Friday, 13 October 2017

Rembering the Victims of Nazi Fascism and Stalinist Communism in Krakow


Dom Śląski, or ‘Silesian House

Dom Śląski, or ‘Silesian House,’ is almost never on the agenda of visitors to Krakow. This is very unfortunate since it is a very chilling relic of Nazi and Soviet occupation that presents evidence of the repression, murder and torture ordinary Cracowians had to endure.

It was originally built as a hostel to house students from Silesia (hence the name). However, during World War 2 this notorious building became the Kraków headquarters of the Gestapo. The first and second floors of the building were used to interrogate ordinary civilians and inmates from the Montelupich prison, which still stands to this day in Podgorze.
Visitors to Dom Śląski today can now visit a branch of the Historical Museum of Krakow named "People of Krakow in Times of Terror 1939-1945-1956" housed within the building. This exhibition is a powerful journey through Nazi occupation and the fate of victims of German terror from 1939-1945. Evidence of atrocities are on display including anti Semitic posters, a wallet made from human skin, photographic and film evidence of ordinary, innocent civilians being rounded up on the streets of the city by the cruel, Nazi invaders.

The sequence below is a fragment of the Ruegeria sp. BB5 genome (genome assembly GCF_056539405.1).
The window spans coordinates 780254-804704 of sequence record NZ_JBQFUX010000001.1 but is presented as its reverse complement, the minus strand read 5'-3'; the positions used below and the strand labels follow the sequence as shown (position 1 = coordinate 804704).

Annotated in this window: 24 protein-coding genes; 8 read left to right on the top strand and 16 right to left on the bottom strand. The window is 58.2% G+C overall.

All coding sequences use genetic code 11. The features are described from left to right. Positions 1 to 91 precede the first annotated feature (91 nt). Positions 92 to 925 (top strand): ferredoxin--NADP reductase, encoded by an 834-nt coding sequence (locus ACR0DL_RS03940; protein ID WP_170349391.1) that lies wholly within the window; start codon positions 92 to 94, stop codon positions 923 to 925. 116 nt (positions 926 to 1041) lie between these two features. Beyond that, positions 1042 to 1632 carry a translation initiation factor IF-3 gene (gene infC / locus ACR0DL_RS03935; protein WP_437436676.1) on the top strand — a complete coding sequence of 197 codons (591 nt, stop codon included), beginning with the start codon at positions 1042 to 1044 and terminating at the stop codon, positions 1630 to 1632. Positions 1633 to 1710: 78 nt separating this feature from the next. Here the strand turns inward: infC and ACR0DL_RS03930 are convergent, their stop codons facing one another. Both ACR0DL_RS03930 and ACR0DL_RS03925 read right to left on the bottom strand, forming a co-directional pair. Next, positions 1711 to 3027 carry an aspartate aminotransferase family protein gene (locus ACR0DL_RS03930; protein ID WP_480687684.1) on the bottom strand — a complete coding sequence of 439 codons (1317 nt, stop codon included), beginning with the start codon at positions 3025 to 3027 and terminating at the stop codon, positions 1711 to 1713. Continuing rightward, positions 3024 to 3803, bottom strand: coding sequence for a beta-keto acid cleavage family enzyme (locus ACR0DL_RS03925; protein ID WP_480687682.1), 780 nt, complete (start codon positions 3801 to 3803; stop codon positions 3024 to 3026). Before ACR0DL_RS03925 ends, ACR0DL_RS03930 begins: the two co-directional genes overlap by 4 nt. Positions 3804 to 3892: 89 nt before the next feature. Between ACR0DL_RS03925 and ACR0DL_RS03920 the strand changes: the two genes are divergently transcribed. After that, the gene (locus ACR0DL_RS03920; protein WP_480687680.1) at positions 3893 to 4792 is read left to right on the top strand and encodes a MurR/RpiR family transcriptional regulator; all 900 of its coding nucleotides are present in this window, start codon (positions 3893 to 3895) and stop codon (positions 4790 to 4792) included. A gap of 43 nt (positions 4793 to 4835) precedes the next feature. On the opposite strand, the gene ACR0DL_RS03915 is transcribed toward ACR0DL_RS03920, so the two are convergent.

Remembering the victims of Nazi fascism at Dom Śląski 

The exhibition then moves on to demonstrate that the end of the War did not signal the end of the repression, but simply the swapping of one occupier for another - the communists. The exhibition demonstrates the similarities between these two regimes and importantly, it also makes available a database of photos and documents providing evidence which bear witness to victims of Stalinist oppression.

The cellars of Dom Śląski were turned in WW2 into detention cells for the interrogation, torture and beating of prisoners by the Nazis. These cells still exist in their original form and at least some 600 inscriptions made by the unfortunate detainees awaiting their fate at the hands of the Gestapo remain scratched onto the walls. Desperate pleas to God or tally marks counting out how many days of incarceration prisoners suffered are clearly visible and make for a ghoulish reminder of Nazi brutality in truly claustrophobic surroundings.
Inscriptions scratched into the walls of the torture cells
Dom Śląski is only a 15 minute walk from the main market square in the Old Town. It is located on:- 2 Pomorska Street.

To visit the interrogation cells, enter the courtyard of the building and turn right. There are a set of stairs leading down to the cellars and normally there is an attendant present who will show you the way. There is no charge for visiting the cells.

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